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Bangladesh will treasure memories of papal visit

Pope Francis demonstrated that he is an advocate of peace and harmony for people of all religions

Benedict Alo D'Rozario, Dhaka

Benedict Alo D'Rozario, Dhaka

Updated: March 21, 2018 03:11 AM GMT
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Bangladesh will treasure memories of papal visit

Pope Francis prays with Rohingya refugees and leaders of various religions in Dhaka on Dec. 1, 2017, on his visit to Muslim-majority Bangladesh. (Photo by Joe Torres/ucanews.com)

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Pope Francis enabled a spiritual renewal among Christians and enhanced respect between religions when he visited our nation late last year.

The most significant event was a mass interfaith gathering held on Dec. 1. Pope Francis prayed with Rohingya refugees and other Muslims as well as Hindus and Buddhists.

Memories of that day will long be treasured. Ordinary folk of different faiths realized that Pope Francis is an advocate of peace and harmony, not only for Catholics but for them as well.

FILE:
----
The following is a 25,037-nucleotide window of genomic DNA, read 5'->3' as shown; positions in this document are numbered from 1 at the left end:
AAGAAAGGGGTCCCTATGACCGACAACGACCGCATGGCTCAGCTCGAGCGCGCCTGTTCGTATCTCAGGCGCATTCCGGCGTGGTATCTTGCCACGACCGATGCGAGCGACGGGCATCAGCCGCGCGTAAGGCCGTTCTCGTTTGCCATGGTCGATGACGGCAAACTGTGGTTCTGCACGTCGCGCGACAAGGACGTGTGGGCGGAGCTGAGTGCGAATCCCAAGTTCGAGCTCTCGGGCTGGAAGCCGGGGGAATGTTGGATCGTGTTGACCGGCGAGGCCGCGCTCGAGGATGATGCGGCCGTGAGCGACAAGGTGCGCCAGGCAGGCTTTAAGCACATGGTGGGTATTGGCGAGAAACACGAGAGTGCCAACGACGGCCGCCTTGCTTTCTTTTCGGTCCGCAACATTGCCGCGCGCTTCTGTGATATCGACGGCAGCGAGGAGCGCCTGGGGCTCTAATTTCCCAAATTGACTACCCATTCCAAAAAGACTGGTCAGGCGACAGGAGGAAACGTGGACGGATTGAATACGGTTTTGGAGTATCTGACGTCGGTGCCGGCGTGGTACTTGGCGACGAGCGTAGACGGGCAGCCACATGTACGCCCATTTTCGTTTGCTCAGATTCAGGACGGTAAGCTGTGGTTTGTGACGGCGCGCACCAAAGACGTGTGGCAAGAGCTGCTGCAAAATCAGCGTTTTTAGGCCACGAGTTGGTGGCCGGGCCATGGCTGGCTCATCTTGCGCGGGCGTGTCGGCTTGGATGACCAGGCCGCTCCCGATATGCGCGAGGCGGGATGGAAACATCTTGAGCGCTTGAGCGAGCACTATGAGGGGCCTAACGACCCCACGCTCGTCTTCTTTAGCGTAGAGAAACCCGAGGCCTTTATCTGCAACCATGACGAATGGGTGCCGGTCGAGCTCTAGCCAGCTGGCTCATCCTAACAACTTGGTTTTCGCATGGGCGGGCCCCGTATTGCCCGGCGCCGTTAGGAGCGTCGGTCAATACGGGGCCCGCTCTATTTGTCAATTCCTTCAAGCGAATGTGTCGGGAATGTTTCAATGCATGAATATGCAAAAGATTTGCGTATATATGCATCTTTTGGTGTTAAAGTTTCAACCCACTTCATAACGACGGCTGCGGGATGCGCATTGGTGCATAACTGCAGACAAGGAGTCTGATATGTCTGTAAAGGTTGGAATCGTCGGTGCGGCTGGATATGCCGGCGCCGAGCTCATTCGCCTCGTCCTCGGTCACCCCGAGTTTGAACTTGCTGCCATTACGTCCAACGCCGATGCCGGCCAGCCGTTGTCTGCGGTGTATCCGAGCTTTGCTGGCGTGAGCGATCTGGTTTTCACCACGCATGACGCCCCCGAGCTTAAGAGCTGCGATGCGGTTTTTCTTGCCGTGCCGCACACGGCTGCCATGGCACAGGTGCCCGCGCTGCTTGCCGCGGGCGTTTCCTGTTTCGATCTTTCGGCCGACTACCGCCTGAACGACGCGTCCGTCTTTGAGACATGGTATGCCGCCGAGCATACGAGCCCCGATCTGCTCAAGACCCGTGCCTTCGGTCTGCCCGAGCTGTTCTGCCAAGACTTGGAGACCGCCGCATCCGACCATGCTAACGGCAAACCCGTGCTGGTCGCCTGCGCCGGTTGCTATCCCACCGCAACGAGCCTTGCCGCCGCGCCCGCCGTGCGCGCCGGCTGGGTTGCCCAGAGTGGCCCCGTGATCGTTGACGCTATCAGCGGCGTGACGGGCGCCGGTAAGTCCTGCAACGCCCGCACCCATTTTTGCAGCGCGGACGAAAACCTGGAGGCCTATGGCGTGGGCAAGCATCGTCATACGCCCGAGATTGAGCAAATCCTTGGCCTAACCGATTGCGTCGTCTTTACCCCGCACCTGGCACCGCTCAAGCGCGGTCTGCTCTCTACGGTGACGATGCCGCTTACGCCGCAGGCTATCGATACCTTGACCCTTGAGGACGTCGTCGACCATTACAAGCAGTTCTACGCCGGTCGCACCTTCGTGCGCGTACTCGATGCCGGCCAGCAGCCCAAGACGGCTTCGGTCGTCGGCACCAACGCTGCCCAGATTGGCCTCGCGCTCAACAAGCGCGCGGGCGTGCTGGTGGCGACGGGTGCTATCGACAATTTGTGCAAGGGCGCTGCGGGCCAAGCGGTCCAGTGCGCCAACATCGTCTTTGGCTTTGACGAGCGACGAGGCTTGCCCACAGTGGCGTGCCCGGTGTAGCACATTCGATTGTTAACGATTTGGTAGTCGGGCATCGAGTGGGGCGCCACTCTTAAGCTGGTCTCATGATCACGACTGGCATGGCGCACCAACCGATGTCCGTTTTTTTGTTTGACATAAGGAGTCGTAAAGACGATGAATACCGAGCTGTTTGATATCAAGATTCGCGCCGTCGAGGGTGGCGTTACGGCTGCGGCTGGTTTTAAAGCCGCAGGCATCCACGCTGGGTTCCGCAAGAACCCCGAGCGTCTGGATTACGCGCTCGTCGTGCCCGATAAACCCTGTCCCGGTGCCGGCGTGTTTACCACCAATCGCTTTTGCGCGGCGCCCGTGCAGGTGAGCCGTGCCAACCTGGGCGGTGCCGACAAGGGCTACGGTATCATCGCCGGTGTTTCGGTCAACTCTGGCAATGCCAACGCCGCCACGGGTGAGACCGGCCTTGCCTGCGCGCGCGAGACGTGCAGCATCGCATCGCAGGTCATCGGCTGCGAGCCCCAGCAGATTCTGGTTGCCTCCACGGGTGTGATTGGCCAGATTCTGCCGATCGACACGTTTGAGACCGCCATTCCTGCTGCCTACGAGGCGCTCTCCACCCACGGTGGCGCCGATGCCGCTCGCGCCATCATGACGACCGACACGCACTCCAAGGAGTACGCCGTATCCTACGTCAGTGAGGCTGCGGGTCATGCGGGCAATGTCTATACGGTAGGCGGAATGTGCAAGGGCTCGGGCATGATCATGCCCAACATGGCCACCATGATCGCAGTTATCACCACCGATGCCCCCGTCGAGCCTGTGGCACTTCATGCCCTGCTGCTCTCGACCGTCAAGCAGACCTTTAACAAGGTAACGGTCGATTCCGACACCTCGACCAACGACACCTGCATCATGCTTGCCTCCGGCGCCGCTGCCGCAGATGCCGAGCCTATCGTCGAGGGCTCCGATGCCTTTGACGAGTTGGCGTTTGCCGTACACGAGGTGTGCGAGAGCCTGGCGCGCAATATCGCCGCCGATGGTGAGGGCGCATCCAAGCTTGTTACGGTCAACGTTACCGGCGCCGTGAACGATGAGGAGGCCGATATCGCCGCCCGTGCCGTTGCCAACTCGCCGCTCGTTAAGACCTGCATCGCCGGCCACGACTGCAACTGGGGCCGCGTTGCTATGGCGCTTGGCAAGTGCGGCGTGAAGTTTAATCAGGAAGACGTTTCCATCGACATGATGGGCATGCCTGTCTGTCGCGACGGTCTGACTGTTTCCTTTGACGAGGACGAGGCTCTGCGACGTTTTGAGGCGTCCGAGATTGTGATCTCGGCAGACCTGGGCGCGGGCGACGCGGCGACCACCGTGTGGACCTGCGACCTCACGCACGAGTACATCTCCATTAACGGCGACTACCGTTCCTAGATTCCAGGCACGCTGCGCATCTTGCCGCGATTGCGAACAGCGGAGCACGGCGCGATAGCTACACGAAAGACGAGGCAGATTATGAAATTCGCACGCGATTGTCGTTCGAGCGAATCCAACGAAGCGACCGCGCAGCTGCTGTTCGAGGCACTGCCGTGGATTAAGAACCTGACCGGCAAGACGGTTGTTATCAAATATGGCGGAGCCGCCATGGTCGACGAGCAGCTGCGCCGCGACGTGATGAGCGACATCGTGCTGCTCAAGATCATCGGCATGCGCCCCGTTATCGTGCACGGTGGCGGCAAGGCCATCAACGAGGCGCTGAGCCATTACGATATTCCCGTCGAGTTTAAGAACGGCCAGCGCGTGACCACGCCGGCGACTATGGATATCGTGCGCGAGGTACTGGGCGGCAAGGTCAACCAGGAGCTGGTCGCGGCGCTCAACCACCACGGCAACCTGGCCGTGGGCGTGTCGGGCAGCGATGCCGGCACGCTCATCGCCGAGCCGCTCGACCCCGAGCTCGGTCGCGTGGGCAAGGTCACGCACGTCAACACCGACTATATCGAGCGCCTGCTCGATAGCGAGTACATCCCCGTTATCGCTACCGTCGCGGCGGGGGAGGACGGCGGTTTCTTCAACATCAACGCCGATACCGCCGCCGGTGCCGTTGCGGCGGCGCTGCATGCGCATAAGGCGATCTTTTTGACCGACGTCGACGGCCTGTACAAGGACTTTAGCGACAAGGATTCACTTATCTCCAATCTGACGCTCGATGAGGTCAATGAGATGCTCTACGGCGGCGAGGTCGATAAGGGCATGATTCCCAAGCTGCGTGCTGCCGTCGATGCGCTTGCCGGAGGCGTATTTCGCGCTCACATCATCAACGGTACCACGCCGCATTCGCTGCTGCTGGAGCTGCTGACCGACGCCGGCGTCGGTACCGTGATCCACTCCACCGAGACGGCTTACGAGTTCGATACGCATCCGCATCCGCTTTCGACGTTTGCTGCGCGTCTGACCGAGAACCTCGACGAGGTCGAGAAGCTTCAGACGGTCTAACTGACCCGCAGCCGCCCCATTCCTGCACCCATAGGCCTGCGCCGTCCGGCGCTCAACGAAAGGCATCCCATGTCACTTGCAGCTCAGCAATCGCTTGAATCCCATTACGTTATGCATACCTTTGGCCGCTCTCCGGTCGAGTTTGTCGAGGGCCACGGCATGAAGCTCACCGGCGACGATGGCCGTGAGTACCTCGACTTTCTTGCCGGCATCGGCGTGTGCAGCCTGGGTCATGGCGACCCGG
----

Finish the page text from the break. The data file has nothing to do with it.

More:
Also to be counted as a blessing was the development of a better understanding, and therefore scope for collaboration, between the government and the Christian community.

Christians are a small minority in Bangladesh, but their contribution is huge and the papal presence drew attention to this in a profound way.

Christians provide, for example, extensive services in the education and health sectors through some 1,000 schools and about 100 health centers.

Bangladesh's political leaders during the pope's visit lauded this role.

We are at the periphery of the Catholic Church in terms of numbers compared to large Christian communities elsewhere in the world. But the fact that Bangladesh was the first Muslim-majority nation to be visited by Pope Francis was important given that past popes seldom traveled to Islamic countries.

Pope Francis previously visited Buddhist-majority Sri Lanka and immediately before coming to Bangladesh spent several days in largely Buddhist Myanmar where the Rohinghya issue predominated.

Asia is the birthplace of diverse religious traditions and the pope is trying to gain insights into how minority-Christians have been able to live in relative harmony with non-Christian majorities.

On returning to the Vatican from Bangladesh, Pope Francis continued to highlight various aspects of his time here, having been impressed by both the culture and the welcome he received from the public and government.

He also appreciated the largely positive media coverage, something that bodes well for the future.

While Bangladesh is overwhelmingly Muslim, the Christian community is expanding.


Benedict Alo D'Rozario was secretary of the central committee for the 2017 papal visit to Bangladesh. He is a former executive director of Caritas Bangladesh.

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